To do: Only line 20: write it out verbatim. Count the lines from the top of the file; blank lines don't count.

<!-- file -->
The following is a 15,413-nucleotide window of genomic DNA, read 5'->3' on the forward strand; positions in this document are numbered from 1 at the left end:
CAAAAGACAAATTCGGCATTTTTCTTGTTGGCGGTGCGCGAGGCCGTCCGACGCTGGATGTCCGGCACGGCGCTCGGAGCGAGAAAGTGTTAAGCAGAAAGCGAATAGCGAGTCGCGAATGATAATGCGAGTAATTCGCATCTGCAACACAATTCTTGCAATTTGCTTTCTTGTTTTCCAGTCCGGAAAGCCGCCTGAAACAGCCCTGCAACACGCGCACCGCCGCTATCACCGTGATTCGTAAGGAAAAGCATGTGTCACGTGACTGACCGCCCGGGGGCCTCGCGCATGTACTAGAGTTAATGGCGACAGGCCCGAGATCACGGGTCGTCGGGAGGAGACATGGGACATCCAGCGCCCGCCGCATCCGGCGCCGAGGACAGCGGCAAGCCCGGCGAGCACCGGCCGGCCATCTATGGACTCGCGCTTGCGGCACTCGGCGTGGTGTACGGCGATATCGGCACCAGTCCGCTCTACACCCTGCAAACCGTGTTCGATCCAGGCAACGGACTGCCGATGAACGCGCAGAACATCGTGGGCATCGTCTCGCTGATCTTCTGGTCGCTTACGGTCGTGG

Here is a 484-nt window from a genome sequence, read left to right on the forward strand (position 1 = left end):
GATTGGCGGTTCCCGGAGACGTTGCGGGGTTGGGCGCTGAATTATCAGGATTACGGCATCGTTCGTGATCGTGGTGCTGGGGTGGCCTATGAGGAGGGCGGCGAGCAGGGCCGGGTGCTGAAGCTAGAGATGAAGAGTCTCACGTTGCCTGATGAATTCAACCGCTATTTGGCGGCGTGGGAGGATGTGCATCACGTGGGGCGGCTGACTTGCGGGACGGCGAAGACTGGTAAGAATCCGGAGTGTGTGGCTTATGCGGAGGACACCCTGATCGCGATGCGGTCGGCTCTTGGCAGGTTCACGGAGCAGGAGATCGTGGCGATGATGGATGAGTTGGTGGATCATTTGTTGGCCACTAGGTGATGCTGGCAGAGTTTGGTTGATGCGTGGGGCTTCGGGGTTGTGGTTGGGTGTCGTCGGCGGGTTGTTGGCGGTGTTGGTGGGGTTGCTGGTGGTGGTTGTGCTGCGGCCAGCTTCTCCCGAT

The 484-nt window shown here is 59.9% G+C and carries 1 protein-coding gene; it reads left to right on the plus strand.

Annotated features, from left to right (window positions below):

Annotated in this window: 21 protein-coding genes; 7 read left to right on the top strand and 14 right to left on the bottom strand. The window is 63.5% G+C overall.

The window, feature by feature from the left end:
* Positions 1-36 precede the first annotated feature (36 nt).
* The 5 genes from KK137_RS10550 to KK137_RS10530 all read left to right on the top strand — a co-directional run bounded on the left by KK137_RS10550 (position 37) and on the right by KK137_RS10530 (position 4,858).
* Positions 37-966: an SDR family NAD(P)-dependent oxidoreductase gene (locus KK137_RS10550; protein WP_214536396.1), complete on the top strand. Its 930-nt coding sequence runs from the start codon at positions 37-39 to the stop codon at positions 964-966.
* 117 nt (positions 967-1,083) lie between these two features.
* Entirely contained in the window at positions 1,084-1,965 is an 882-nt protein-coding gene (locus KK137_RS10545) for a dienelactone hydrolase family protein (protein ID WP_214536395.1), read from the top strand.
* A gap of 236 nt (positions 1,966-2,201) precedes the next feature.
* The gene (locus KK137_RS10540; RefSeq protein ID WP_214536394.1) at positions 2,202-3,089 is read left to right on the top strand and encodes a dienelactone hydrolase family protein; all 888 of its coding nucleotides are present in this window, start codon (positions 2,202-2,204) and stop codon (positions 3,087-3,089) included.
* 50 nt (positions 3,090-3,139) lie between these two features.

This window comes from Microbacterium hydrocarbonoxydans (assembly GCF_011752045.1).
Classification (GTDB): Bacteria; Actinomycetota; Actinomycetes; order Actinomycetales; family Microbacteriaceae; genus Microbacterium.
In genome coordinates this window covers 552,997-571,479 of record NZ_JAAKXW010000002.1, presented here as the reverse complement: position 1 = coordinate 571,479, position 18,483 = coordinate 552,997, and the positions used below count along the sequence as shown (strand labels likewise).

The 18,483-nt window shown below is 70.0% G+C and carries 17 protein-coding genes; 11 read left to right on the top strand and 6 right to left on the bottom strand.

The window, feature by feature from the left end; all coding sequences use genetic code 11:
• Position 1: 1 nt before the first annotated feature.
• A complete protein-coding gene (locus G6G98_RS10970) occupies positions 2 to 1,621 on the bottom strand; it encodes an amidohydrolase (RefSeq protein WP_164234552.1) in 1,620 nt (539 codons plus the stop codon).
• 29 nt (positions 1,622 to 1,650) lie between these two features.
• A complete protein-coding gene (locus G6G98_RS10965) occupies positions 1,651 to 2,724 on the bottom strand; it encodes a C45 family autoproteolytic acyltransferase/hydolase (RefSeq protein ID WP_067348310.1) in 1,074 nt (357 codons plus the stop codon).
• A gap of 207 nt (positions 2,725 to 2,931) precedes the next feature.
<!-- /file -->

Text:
The 18,483-nt window shown below is 70.0% G+C and carries 17 protein-coding genes; 11 read left to right on the top strand and 6 right to left on the bottom strand.